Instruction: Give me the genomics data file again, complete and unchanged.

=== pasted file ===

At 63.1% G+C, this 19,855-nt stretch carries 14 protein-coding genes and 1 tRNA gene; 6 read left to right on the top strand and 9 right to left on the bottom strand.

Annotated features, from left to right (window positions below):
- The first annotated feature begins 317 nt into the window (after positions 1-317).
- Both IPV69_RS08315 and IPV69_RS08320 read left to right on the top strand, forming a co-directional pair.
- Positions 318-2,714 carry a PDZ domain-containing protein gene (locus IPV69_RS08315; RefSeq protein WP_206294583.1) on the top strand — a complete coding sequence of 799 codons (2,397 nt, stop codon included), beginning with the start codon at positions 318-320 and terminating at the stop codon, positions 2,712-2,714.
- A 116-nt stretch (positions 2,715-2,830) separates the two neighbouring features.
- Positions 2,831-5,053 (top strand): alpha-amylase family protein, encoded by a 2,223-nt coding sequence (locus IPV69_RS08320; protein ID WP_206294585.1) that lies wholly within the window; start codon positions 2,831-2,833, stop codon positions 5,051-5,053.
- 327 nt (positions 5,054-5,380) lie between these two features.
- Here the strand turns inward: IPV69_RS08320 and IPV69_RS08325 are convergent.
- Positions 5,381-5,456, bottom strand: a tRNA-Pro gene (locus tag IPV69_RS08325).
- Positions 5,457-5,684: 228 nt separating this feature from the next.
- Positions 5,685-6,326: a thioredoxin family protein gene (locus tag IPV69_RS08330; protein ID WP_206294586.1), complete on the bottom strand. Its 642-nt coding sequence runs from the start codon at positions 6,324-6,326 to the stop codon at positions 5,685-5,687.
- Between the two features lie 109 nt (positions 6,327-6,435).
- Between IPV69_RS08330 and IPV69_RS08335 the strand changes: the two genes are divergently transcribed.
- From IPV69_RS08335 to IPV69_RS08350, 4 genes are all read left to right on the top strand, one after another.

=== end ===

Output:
At 63.1% G+C, this 19,855-nt stretch carries 14 protein-coding genes and 1 tRNA gene; 6 read left to right on the top strand and 9 right to left on the bottom strand.

Annotated features, from left to right (window positions below):
- The first annotated feature begins 317 nt into the window (after positions 1-317).
- Both IPV69_RS08315 and IPV69_RS08320 read left to right on the top strand, forming a co-directional pair.
- Positions 318-2,714 carry a PDZ domain-containing protein gene (locus IPV69_RS08315; RefSeq protein WP_206294583.1) on the top strand — a complete coding sequence of 799 codons (2,397 nt, stop codon included), beginning with the start codon at positions 318-320 and terminating at the stop codon, positions 2,712-2,714.
- A 116-nt stretch (positions 2,715-2,830) separates the two neighbouring features.
- Positions 2,831-5,053 (top strand): alpha-amylase family protein, encoded by a 2,223-nt coding sequence (locus IPV69_RS08320; protein ID WP_206294585.1) that lies wholly within the window; start codon positions 2,831-2,833, stop codon positions 5,051-5,053.
- 327 nt (positions 5,054-5,380) lie between these two features.
- Here the strand turns inward: IPV69_RS08320 and IPV69_RS08325 are convergent.
- Positions 5,381-5,456, bottom strand: a tRNA-Pro gene (locus tag IPV69_RS08325).
- Positions 5,457-5,684: 228 nt separating this feature from the next.
- Positions 5,685-6,326: a thioredoxin family protein gene (locus tag IPV69_RS08330; protein ID WP_206294586.1), complete on the bottom strand. Its 642-nt coding sequence runs from the start codon at positions 6,324-6,326 to the stop codon at positions 5,685-5,687.
- Between the two features lie 109 nt (positions 6,327-6,435).
- Between IPV69_RS08330 and IPV69_RS08335 the strand changes: the two genes are divergently transcribed.
- From IPV69_RS08335 to IPV69_RS08350, 4 genes are all read left to right on the top strand, one after another.